It can be seen that the smaller ΔE*ab is, the less the color change (discoloration) due to UV light irradiation is and the more excellent the light resistance is.

<Measurement Conditions>

Illuminance 140 mW/cm2, irradiation time 32 hours (LIGHT (50° C., 50% RH))


Equation: ΔE*ab=[(ΔL*)2+(Δa*)2+(Δb*)2]1/2

The above measurement conditions correspond to about 9 months of normal outdoor exposure.

(5) Intrinsic Viscosity of Polyester

1 g of polyester from which other components incompatible with polyester were removed was precisely weighed, dissolved by adding 100 mL of a mixed solvent of phenol and tetrachloroethane [phenol/tetrachloroethane=50/50 (mass ratio)], and measured at 30° C.

(6) Average Particle Diameter of Fine Pparticles

Using a centrifugal sedimentation type particle size distribution analyzer (SA-CP3 type) manufactured by Shimadzu Corporation, a particle diameter at the cumulative volume fraction of 50% in the equivalent spherical distribution obtained by measuring fine particles was defined as an average particle diameter.

[Raw Material] <Polyester A>

Polyester A is a polyethylene terephtalate monopolymer having an intrinsic viscosity of 0.63 dL/g.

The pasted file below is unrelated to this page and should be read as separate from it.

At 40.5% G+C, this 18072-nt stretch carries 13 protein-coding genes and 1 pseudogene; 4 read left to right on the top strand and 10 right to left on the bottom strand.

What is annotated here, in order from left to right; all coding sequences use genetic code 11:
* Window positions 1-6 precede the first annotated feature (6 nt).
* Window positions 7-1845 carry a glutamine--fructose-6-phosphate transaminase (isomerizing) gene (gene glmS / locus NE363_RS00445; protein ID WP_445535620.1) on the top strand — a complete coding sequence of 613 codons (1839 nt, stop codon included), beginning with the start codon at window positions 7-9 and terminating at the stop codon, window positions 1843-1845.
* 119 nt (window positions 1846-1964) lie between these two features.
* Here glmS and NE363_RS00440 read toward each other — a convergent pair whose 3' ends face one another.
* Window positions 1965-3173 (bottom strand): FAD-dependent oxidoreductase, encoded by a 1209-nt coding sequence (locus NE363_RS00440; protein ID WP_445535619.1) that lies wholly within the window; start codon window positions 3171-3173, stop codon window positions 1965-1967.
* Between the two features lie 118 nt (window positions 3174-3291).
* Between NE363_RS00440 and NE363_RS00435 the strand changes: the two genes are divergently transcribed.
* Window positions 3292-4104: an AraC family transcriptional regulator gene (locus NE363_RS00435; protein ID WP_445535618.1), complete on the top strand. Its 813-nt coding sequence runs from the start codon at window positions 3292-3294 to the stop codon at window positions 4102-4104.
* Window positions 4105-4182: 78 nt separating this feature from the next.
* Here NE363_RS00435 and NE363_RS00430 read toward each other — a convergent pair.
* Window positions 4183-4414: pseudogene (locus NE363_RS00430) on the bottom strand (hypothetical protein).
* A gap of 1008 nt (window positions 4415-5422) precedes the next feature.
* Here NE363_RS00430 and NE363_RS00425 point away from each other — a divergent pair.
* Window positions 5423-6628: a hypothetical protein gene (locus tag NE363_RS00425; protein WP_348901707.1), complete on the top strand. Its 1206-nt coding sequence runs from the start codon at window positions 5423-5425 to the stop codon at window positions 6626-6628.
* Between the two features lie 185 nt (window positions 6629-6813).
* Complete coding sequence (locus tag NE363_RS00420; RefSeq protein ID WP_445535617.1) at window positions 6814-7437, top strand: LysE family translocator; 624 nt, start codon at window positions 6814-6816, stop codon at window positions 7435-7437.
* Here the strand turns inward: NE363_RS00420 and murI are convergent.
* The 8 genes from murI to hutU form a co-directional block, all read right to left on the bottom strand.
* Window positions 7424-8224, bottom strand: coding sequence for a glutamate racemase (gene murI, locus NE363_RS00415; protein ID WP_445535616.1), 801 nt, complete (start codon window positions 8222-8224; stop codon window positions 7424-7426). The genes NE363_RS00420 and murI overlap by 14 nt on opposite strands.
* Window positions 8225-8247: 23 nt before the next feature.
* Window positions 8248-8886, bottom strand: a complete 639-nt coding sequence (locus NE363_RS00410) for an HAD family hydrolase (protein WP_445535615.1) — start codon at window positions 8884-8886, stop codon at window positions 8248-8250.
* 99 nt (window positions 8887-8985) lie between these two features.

<Polyester B>

Polyester B is a polyethylene terephthalate monopolymer containing 0.6% by mass of amorphous silica particles having an average particle diameter of 2.3 μm and having an intrinsic viscosity of 0.61 dL/g.

<Polyester C>

Polyester C is a polyester obtained by melting and mixing polyethylene terephthalate and coloring materials to form chips. More specifically, Polyester C is obtained by mixing polyethylene terephthalate and coloring materials at a ratio (mass ratio) of 90:10.

The contents of the coloring materials in Polyester C are 4.5% by mass of Disperse Blue 60, 1.5% by mass of Solvent Brown 53, and 0.8% by mass of carbon black (average primary particle diameter of 30 nm). Polyester C also contains Solvent Red 52.

Disperse Blue 60 used for Polyester C is a halogen-free anthraquinone-based blue dye and has the following structural formula.

<Polyester D>

Polyester D is a polyester obtained by melting and mixing polyethylene terephthalate and coloring materials to form chips. More specifically, Polyester D is obtained by mixing polyethylene terephthalate and coloring materials at a ratio (mass ratio) of 85:15.